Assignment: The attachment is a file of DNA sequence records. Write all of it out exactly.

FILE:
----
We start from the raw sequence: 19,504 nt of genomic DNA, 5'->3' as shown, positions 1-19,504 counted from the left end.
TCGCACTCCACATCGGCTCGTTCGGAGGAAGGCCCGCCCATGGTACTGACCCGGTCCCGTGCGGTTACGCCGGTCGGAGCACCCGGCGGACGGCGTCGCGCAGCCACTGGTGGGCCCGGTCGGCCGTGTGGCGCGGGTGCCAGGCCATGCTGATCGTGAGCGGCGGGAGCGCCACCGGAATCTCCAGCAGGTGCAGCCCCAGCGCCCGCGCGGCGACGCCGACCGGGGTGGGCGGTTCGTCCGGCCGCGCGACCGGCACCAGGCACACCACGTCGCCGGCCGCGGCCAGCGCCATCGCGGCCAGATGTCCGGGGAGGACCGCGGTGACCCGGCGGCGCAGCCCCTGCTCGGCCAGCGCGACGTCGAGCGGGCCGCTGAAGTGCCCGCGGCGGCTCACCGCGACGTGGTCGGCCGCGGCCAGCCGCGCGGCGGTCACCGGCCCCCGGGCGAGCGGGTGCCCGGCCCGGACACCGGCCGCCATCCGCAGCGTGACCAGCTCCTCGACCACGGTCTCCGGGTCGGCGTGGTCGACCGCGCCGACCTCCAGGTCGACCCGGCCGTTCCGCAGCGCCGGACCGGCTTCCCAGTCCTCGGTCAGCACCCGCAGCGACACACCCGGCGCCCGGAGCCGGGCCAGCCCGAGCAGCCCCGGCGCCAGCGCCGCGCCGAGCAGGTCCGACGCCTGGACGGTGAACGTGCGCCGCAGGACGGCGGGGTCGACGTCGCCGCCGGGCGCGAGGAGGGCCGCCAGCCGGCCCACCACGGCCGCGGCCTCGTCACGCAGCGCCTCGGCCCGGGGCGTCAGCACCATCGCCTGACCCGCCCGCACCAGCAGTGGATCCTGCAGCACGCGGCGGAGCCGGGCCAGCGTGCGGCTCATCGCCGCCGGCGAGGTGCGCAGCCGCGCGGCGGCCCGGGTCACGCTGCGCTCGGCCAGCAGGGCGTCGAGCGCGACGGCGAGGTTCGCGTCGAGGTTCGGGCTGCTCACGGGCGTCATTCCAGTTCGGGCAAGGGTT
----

We start from the raw sequence: 19,504 nt of genomic DNA, 5'->3' as shown, positions 1-19,504 counted from the left end.
TCGCACTCCACATCGGCTCGTTCGGAGGAAGGCCCGCCCATGGTACTGACCCGGTCCCGTGCGGTTACGCCGGTCGGAGCACCCGGCGGACGGCGTCGCGCAGCCACTGGTGGGCCCGGTCGGCCGTGTGGCGCGGGTGCCAGGCCATGCTGATCGTGAGCGGCGGGAGCGCCACCGGAATCTCCAGCAGGTGCAGCCCCAGCGCCCGCGCGGCGACGCCGACCGGGGTGGGCGGTTCGTCCGGCCGCGCGACCGGCACCAGGCACACCACGTCGCCGGCCGCGGCCAGCGCCATCGCGGCCAGATGTCCGGGGAGGACCGCGGTGACCCGGCGGCGCAGCCCCTGCTCGGCCAGCGCGACGTCGAGCGGGCCGCTGAAGTGCCCGCGGCGGCTCACCGCGACGTGGTCGGCCGCGGCCAGCCGCGCGGCGGTCACCGGCCCCCGGGCGAGCGGGTGCCCGGCCCGGACACCGGCCGCCATCCGCAGCGTGACCAGCTCCTCGACCACGGTCTCCGGGTCGGCGTGGTCGACCGCGCCGACCTCCAGGTCGACCCGGCCGTTCCGCAGCGCCGGACCGGCTTCCCAGTCCTCGGTCAGCACCCGCAGCGACACACCCGGCGCCCGGAGCCGGGCCAGCCCGAGCAGCCCCGGCGCCAGCGCCGCGCCGAGCAGGTCCGACGCCTGGACGGTGAACGTGCGCCGCAGGACGGCGGGGTCGACGTCGCCGCCGGGCGCGAGGAGGGCCGCCAGCCGGCCCACCACGGCCGCGGCCTCGTCACGCAGCGCCTCGGCCCGGGGCGTCAGCACCATCGCCTGACCCGCCCGCACCAGCAGTGGATCCTGCAGCACGCGGCGGAGCCGGGCCAGCGTGCGGCTCATCGCCGCCGGCGAGGTGCGCAGCCGCGCGGCGGCCCGGGTCACGCTGCGCTCGGCCAGCAGGGCGTCGAGCGCGACGGCGAGGTTCGCGTCGAGGTTCGGGCTGCTCACGGGCGTCATTCCAGTTCGGGCAAGGGTT